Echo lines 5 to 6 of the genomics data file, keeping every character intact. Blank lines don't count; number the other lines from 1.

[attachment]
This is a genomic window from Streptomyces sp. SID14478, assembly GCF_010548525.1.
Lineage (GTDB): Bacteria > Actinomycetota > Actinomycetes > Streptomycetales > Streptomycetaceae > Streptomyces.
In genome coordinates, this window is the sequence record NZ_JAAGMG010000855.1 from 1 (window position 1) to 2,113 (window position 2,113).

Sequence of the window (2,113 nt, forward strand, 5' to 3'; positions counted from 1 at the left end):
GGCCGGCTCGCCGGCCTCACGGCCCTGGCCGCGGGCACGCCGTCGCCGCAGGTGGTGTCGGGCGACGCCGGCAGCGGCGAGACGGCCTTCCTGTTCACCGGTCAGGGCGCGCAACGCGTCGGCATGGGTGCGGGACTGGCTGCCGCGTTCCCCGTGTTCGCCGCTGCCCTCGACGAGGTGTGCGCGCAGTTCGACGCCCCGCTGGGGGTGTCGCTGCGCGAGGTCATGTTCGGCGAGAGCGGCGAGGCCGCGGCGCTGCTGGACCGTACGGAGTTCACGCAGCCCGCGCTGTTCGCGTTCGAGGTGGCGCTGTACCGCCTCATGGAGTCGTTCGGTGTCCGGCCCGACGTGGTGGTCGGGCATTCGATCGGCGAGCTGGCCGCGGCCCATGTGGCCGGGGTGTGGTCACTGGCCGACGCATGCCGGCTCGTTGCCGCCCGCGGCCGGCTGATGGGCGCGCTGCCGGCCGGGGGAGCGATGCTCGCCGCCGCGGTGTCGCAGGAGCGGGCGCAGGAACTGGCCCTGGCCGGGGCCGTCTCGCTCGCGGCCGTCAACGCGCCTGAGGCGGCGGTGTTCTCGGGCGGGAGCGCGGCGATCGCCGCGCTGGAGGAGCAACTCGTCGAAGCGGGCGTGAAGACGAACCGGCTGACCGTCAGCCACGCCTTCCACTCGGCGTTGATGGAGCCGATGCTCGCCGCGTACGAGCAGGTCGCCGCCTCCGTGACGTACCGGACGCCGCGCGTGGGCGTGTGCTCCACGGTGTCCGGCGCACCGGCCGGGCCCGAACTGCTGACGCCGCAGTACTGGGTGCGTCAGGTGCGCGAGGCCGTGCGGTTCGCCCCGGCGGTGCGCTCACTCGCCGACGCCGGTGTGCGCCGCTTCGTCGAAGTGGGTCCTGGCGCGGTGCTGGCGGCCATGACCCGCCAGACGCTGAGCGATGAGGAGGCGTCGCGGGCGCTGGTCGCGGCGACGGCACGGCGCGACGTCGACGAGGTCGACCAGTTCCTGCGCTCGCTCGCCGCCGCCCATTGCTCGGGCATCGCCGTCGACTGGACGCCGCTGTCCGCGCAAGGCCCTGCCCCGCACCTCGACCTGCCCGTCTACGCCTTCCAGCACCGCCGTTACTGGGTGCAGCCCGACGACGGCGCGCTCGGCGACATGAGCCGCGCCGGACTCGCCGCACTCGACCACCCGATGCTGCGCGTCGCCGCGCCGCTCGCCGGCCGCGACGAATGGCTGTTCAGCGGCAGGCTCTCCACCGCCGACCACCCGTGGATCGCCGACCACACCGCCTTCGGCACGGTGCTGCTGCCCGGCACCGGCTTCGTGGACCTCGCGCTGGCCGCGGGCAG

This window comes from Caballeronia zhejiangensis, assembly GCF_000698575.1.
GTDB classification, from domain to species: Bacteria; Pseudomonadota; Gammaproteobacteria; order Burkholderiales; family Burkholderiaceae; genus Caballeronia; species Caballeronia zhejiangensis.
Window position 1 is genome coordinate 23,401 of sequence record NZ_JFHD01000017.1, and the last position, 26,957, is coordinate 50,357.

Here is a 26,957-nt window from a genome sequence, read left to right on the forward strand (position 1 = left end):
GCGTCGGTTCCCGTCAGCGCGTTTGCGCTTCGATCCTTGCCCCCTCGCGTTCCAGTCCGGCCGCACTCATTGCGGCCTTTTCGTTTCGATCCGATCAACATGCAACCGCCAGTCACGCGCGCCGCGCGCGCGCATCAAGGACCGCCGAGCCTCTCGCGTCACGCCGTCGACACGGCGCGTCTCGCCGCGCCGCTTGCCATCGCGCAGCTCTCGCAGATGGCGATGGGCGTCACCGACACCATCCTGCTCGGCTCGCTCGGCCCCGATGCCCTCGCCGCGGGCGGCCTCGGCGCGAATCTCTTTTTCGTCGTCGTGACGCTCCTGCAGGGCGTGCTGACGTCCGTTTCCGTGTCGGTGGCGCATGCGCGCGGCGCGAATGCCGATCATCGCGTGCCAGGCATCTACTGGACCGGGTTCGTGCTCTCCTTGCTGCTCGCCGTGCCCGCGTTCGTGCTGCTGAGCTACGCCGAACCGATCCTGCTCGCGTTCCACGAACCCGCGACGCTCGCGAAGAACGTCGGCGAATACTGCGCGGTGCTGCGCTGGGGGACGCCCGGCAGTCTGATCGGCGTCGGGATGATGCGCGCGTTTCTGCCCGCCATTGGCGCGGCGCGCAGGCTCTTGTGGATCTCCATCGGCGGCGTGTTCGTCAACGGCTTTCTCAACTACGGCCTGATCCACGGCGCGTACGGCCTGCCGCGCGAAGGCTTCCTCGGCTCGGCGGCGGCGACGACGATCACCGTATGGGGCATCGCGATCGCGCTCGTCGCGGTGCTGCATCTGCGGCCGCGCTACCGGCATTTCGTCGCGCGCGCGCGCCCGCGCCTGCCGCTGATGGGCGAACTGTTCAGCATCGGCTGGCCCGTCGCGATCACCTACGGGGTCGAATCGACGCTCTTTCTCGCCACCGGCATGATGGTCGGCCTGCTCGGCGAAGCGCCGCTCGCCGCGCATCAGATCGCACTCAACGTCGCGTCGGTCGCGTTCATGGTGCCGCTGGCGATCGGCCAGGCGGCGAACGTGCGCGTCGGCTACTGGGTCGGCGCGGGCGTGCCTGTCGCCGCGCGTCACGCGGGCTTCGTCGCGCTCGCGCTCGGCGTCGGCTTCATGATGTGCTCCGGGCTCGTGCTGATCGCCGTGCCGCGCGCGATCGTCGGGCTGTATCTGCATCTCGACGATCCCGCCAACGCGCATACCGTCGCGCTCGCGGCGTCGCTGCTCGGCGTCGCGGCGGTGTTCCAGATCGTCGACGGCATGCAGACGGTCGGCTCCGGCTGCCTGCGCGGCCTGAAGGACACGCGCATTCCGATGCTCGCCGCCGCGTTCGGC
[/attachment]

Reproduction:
GGCCGGCTCGCCGGCCTCACGGCCCTGGCCGCGGGCACGCCGTCGCCGCAGGTGGTGTCGGGCGACGCCGGCAGCGGCGAGACGGCCTTCCTGTTCACCGGTCAGGGCGCGCAACGCGTCGGCATGGGTGCGGGACTGGCTGCCGCGTTCCCCGTGTTCGCCGCTGCCCTCGACGAGGTGTGCGCGCAGTTCGACGCCCCGCTGGGGGTGTCGCTGCGCGAGGTCATGTTCGGCGAGAGCGGCGAGGCCGCGGCGCTGCTGGACCGTACGGAGTTCACGCAGCCCGCGCTGTTCGCGTTCGAGGTGGCGCTGTACCGCCTCATGGAGTCGTTCGGTGTCCGGCCCGACGTGGTGGTCGGGCATTCGATCGGCGAGCTGGCCGCGGCCCATGTGGCCGGGGTGTGGTCACTGGCCGACGCATGCCGGCTCGTTGCCGCCCGCGGCCGGCTGATGGGCGCGCTGCCGGCCGGGGGAGCGATGCTCGCCGCCGCGGTGTCGCAGGAGCGGGCGCAGGAACTGGCCCTGGCCGGGGCCGTCTCGCTCGCGGCCGTCAACGCGCCTGAGGCGGCGGTGTTCTCGGGCGGGAGCGCGGCGATCGCCGCGCTGGAGGAGCAACTCGTCGAAGCGGGCGTGAAGACGAACCGGCTGACCGTCAGCCACGCCTTCCACTCGGCGTTGATGGAGCCGATGCTCGCCGCGTACGAGCAGGTCGCCGCCTCCGTGACGTACCGGACGCCGCGCGTGGGCGTGTGCTCCACGGTGTCCGGCGCACCGGCCGGGCCCGAACTGCTGACGCCGCAGTACTGGGTGCGTCAGGTGCGCGAGGCCGTGCGGTTCGCCCCGGCGGTGCGCTCACTCGCCGACGCCGGTGTGCGCCGCTTCGTCGAAGTGGGTCCTGGCGCGGTGCTGGCGGCCATGACCCGCCAGACGCTGAGCGATGAGGAGGCGTCGCGGGCGCTGGTCGCGGCGACGGCACGGCGCGACGTCGACGAGGTCGACCAGTTCCTGCGCTCGCTCGCCGCCGCCCATTGCTCGGGCATCGCCGTCGACTGGACGCCGCTGTCCGCGCAAGGCCCTGCCCCGCACCTCGACCTGCCCGTCTACGCCTTCCAGCACCGCCGTTACTGGGTGCAGCCCGACGACGGCGCGCTCGGCGACATGAGCCGCGCCGGACTCGCCGCACTCGACCACCCGATGCTGCGCGTCGCCGCGCCGCTCGCCGGCCGCGACGAATGGCTGTTCAGCGGCAGGCTCTCCACCGCCGACCACCCGTGGATCGCCGACCACACCGCCTTCGGCACGGTGCTGCTGCCCGGCACCGGCTTCGTGGACCTCGCGCTGGCCGCGGGCAG

This window comes from Caballeronia zhejiangensis, assembly GCF_000698575.1.